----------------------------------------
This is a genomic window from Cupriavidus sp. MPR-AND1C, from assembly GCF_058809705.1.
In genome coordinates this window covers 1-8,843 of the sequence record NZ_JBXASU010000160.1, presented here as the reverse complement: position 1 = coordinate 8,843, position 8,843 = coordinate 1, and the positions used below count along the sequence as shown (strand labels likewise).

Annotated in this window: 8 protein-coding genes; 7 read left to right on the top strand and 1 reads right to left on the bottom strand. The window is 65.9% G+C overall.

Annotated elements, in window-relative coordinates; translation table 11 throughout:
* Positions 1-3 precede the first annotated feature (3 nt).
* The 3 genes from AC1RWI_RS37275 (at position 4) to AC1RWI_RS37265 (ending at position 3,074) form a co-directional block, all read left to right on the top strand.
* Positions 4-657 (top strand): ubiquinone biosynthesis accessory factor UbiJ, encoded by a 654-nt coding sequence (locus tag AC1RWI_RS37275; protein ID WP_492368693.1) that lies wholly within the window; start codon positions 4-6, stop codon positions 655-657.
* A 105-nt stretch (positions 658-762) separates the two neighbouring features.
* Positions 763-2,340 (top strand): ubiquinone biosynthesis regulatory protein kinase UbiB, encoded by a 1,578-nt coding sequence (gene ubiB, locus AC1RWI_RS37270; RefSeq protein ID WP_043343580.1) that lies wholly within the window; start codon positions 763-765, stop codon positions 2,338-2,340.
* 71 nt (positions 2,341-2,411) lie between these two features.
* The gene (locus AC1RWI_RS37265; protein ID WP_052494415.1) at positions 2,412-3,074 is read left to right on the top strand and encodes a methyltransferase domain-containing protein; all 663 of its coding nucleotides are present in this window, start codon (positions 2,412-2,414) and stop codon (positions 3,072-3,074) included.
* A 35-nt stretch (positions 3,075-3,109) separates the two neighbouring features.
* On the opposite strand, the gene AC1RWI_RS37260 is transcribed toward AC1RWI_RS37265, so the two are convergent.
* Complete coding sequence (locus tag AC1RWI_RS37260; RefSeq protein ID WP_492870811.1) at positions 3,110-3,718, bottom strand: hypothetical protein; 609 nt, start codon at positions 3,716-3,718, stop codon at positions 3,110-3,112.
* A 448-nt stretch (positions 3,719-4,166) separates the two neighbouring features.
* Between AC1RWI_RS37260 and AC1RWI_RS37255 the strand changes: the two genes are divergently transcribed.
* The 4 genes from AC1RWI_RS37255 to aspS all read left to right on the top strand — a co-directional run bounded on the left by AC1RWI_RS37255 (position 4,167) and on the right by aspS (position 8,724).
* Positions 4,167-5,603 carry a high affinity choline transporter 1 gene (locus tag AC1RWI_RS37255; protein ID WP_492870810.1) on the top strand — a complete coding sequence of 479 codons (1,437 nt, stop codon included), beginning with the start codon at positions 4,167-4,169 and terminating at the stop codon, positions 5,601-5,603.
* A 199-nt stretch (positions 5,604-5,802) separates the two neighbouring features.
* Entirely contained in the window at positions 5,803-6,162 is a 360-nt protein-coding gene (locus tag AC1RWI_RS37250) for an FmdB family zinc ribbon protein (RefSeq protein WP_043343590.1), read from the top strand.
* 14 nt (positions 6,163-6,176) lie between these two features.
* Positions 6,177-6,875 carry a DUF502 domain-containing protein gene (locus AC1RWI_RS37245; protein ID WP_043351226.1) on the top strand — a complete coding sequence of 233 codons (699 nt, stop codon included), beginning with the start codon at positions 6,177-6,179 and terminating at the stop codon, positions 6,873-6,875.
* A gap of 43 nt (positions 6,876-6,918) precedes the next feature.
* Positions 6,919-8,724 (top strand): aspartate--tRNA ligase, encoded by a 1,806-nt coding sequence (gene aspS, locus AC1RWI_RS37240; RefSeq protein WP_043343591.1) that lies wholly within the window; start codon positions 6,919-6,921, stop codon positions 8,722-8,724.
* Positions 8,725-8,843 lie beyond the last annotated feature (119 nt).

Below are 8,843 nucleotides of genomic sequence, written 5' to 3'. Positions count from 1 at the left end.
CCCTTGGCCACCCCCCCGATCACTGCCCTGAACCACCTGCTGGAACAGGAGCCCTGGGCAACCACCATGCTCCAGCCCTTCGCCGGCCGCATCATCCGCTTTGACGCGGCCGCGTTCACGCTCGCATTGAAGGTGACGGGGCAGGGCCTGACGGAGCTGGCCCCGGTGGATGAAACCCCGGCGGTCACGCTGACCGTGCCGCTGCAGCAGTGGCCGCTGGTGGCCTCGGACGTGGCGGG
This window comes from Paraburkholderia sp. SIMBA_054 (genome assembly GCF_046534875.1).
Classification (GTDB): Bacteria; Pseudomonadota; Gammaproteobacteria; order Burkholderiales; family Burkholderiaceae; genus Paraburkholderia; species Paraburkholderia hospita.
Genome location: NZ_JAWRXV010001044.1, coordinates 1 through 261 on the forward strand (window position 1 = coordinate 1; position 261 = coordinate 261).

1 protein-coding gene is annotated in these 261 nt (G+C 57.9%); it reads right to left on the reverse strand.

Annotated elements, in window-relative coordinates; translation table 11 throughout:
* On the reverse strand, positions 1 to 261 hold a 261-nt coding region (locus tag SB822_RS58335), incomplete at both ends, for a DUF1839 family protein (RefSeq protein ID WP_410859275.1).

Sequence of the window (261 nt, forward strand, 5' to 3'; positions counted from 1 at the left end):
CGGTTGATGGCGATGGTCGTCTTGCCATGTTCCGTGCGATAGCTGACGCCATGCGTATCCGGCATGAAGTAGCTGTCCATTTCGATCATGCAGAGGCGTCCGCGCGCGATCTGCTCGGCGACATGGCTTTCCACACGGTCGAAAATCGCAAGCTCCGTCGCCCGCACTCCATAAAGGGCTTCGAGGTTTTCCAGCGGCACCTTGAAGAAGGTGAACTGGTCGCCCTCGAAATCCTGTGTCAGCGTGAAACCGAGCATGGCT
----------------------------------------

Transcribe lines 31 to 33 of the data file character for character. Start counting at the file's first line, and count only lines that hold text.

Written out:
1 protein-coding gene is annotated in these 261 nt (G+C 57.9%); it reads right to left on the reverse strand.

Annotated elements, in window-relative coordinates; translation table 11 throughout:
* On the reverse strand, positions 1 to 261 hold a 261-nt coding region (locus tag SB822_RS58335), incomplete at both ends, for a DUF1839 family protein (RefSeq protein ID WP_410859275.1).